Author Topic: Elite colleges, athletics, and admissions  (Read 2010 times)

Offline Dave 'd-mac' McHugh

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Re: Elite colleges, athletics, and admissions
« Reply #15 on: October 24, 2018, 03:40:16 pm »
Basic thing to keep in mind: most DIII athletic departments have about the same number of student-athletes involved. The difference in the percentages is completely based on the size of the schools. Obviously, NYU is going to have a smaller percentage involved than Hood because the size of NYU is huge compared to Hood. That's why percentage can't tell the entire story. Sure, the number of sports and the size of those sports (i.e. lacrosse and football) has a factor as well, but the overall undergraduate size of a school is a major factor. NESCACs seem like they have a huge number of student-athletes, but the schools aren't that big in the first place. By default, they are going to have a higher percentage.
Dave, can you comment on the following type of thing?

I'm told by reliable sources that, for reasons related to Title IX, some D3 schools are examined critically for having higher percentages of men than women involved in intercollegiate sports. This is apparently true even at schools that don't have American football. Assuming that is true, then what are those schools supposed to do about it? Nationally, something like 56% of college & university students are women, according to this: http://www.d3boards.com/index.php?action=post;quote=1893223;topic=8893.0. That number might include graduate students; I believe the undergraduate number for women is closer to 60%. So, if you're a school that does not intentionally try to enroll a population of 50/50, as some small colleges do,--a policy that (it seems to me, does by itself suggest that it's easier for men than for women to enroll, given the overall numbers of students actually attending college--then what do you do to increase the % of women in sports? Start denying admission to qualified women who aren't athletes? Close down one or two male sports, simply because the college enrolls more women than men, and therefore men will be a higher % of the athletes?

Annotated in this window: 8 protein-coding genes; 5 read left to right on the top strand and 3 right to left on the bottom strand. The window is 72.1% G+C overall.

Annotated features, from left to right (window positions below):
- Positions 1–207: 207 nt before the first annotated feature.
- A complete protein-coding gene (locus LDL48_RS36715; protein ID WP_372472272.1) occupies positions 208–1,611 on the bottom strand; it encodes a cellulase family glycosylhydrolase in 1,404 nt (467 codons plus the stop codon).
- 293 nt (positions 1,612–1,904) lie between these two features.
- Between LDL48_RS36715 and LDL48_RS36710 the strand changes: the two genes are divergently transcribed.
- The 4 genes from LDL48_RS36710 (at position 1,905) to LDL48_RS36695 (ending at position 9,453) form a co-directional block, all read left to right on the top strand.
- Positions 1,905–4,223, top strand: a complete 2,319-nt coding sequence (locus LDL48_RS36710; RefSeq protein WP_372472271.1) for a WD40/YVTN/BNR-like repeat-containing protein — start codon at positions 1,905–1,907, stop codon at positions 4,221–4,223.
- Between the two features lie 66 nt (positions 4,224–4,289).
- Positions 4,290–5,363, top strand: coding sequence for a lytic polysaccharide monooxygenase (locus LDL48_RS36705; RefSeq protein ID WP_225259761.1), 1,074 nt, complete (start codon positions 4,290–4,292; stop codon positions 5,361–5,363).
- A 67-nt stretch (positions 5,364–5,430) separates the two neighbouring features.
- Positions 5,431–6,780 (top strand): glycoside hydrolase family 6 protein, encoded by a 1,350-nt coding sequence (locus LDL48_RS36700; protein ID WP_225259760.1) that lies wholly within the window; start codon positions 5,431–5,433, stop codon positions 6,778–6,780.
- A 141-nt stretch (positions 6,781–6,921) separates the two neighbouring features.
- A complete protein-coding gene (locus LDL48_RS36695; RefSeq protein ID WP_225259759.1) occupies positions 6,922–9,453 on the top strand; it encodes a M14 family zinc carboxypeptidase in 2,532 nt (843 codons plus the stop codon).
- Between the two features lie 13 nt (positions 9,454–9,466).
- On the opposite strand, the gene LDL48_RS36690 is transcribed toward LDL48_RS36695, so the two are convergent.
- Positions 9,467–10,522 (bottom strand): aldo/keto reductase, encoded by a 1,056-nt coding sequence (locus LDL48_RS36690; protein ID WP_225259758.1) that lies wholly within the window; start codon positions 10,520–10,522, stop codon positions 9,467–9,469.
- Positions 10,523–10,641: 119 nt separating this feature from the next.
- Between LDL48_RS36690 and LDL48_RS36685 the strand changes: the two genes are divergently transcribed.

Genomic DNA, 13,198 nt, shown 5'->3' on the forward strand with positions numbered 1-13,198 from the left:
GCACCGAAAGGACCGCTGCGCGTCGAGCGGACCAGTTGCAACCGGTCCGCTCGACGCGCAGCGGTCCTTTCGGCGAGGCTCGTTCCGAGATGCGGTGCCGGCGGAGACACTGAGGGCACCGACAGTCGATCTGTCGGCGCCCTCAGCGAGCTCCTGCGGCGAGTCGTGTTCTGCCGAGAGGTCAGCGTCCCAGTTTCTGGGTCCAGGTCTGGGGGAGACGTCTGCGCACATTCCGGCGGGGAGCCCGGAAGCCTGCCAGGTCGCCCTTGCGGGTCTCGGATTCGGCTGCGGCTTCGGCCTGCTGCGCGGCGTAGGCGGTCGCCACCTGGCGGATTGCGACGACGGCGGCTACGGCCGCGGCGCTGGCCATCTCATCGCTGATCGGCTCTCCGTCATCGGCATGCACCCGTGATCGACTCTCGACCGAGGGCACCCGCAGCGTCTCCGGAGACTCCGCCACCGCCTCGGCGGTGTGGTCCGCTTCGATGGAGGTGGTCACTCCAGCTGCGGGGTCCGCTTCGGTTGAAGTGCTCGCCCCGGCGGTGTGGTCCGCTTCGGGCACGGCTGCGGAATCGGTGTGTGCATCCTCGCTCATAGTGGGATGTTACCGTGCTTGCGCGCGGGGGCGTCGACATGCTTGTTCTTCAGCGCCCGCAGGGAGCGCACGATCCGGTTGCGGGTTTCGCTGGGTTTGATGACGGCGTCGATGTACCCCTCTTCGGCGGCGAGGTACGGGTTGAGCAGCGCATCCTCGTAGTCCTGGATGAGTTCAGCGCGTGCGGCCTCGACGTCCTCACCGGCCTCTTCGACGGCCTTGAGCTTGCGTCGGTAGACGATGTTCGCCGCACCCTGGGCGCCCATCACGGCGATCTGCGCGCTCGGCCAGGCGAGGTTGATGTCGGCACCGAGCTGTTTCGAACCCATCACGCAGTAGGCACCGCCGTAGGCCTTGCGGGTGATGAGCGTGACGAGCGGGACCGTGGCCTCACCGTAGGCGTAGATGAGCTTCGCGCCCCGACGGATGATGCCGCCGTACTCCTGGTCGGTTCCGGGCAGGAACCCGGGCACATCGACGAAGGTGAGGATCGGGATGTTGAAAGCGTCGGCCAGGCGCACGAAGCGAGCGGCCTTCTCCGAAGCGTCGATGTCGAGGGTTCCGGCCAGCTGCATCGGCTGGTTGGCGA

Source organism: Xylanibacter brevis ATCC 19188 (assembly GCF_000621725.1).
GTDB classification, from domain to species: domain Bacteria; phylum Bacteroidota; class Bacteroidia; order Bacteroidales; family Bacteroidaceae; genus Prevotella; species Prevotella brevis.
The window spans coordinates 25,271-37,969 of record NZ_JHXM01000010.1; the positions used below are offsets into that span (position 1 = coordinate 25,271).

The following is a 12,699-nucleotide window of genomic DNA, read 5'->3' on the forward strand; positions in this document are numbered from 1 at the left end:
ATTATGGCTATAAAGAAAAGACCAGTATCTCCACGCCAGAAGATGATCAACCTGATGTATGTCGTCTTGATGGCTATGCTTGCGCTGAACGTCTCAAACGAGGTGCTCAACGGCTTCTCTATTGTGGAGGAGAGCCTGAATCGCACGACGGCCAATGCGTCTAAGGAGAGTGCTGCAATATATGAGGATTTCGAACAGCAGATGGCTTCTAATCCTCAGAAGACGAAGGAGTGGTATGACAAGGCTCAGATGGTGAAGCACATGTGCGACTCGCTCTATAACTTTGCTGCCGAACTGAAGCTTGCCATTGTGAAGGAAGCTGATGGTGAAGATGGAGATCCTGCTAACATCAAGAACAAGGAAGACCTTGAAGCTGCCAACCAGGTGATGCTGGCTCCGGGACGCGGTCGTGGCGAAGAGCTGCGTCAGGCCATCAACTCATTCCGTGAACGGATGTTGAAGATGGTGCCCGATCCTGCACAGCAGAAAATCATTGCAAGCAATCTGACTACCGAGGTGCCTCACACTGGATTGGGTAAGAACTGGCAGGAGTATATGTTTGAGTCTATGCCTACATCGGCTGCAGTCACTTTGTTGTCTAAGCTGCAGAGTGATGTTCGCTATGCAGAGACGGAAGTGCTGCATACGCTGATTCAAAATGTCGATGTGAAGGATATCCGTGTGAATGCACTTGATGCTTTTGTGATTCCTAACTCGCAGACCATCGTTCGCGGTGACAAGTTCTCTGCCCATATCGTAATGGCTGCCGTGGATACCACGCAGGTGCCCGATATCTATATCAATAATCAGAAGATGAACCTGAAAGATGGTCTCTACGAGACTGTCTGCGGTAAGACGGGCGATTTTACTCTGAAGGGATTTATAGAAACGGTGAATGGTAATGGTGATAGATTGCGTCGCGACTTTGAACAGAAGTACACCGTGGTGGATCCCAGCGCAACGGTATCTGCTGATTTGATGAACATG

You see where this is going. If you have any comments, Dave, I'm all ears.

I'd have to read through your thoughts in more detail - not trying to get things done around the house, but the Title IX stuff is not the same as overall percentage.

The basics of Title IX worth in both directions to benefit men or women. It was created with women in mind, but crafted to be fair to both sexes. I, for example, call myself a Title IX admin to my alma mater. I don't know if I could have gotten in ten years later with the same credentials, but I was a man on a campus that was only ten years (give or take) into transitioning from an all-womens college and I was an athlete. Both of those factors maybe got me admission when normally it may not have happened. Now, that also happened as the college was trying to expand it's enrollment numbers, so there were a lot of factors involved.

The basics are, athletics have to reflect the overall, undergraduate, population. If 60% of the population is female, then that has to be seen, roughly, in the athletics department. It isn't based on TEAMS, it is based on NUMBERS. That is why it is sometimes hard to field a football program (or start one), because it has to be offset on the women's side by a most likely two or more teams (depending on those squads). I know when Stevenson added football, they had to add Women's Ice Hockey to help offset. They later added Women's Beach Volleyball (there were other factors, but Title IX helped drive it).

As the population shifts, athletics has to be aware of that. If the number of student-athletes increases on teams, that will help that equation as I understand it. However, the reason some schools cut programs is because of Title IX as well. When it comes to finances, athletic departments find themselves in a bind, so they have to adjust accordingly. That's why sometimes we see more men's programs cut than the women's. However, look at the numbers. The two men's programs may equal the one woman's program or at least fit the population percentages seen in the general population.